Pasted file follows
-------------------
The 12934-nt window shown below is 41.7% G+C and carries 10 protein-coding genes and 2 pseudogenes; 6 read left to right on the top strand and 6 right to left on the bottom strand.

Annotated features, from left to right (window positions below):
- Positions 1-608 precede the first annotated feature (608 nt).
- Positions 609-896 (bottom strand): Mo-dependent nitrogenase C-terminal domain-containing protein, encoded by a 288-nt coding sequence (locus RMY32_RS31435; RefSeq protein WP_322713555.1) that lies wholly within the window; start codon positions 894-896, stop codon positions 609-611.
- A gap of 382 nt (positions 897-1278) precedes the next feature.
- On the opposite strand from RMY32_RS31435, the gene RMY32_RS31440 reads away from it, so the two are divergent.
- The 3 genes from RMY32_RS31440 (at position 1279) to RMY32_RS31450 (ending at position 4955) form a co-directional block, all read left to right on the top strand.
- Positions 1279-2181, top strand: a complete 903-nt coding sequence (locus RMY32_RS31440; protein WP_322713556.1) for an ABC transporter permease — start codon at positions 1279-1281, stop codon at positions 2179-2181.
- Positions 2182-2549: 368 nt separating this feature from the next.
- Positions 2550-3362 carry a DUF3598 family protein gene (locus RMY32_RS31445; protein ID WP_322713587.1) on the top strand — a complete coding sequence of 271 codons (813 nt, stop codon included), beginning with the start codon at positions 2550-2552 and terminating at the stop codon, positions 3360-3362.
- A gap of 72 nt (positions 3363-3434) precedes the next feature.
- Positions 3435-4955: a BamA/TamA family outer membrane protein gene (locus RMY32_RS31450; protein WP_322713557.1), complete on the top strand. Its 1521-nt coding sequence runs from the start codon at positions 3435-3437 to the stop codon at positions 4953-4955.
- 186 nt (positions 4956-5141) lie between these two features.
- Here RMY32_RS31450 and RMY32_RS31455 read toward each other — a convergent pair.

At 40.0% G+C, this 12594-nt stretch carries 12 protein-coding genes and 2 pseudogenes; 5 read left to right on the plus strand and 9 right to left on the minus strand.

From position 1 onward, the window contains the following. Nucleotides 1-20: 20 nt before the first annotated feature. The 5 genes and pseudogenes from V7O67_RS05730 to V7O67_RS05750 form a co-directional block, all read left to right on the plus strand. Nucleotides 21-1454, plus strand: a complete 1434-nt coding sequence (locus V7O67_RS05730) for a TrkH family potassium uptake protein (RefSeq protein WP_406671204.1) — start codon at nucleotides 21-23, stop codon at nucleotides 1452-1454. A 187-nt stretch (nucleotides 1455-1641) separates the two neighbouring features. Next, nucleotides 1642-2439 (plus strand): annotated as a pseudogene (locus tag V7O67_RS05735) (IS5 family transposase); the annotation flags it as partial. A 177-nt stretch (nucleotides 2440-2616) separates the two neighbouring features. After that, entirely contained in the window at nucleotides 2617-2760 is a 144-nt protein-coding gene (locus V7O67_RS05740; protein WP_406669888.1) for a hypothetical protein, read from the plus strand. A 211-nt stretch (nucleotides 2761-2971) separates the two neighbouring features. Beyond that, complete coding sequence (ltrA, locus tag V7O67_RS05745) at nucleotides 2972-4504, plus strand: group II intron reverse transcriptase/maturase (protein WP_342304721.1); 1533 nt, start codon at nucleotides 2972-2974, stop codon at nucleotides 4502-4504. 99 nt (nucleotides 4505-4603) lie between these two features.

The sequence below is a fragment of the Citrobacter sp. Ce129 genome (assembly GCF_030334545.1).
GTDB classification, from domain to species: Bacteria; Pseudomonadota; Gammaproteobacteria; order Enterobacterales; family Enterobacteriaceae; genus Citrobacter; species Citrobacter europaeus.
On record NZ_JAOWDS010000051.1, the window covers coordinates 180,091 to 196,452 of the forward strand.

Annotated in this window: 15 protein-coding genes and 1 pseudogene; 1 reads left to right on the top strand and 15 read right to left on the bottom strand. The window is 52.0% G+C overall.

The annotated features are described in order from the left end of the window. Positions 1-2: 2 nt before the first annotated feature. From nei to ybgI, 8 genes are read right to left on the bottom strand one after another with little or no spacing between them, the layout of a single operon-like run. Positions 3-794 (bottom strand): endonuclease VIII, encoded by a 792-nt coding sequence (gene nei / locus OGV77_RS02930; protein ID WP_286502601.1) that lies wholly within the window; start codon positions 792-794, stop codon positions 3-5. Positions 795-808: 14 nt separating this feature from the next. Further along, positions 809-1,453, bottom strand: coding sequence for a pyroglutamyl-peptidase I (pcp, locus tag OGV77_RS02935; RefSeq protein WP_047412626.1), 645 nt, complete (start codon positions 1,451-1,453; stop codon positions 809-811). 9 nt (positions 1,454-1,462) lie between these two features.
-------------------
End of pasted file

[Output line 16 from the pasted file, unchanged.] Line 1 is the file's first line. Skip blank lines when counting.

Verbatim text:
From position 1 onward, the window contains the following. Nucleotides 1-20: 20 nt before the first annotated feature. The 5 genes and pseudogenes from V7O67_RS05730 to V7O67_RS05750 form a co-directional block, all read left to right on the plus strand. Nucleotides 21-1454, plus strand: a complete 1434-nt coding sequence (locus V7O67_RS05730) for a TrkH family potassium uptake protein (RefSeq protein WP_406671204.1) — start codon at nucleotides 21-23, stop codon at nucleotides 1452-1454. A 187-nt stretch (nucleotides 1455-1641) separates the two neighbouring features. Next, nucleotides 1642-2439 (plus strand): annotated as a pseudogene (locus tag V7O67_RS05735) (IS5 family transposase); the annotation flags it as partial. A 177-nt stretch (nucleotides 2440-2616) separates the two neighbouring features. After that, entirely contained in the window at nucleotides 2617-2760 is a 144-nt protein-coding gene (locus V7O67_RS05740; protein WP_406669888.1) for a hypothetical protein, read from the plus strand. A 211-nt stretch (nucleotides 2761-2971) separates the two neighbouring features. Beyond that, complete coding sequence (ltrA, locus tag V7O67_RS05745) at nucleotides 2972-4504, plus strand: group II intron reverse transcriptase/maturase (protein WP_342304721.1); 1533 nt, start codon at nucleotides 2972-2974, stop codon at nucleotides 4502-4504. 99 nt (nucleotides 4505-4603) lie between these two features.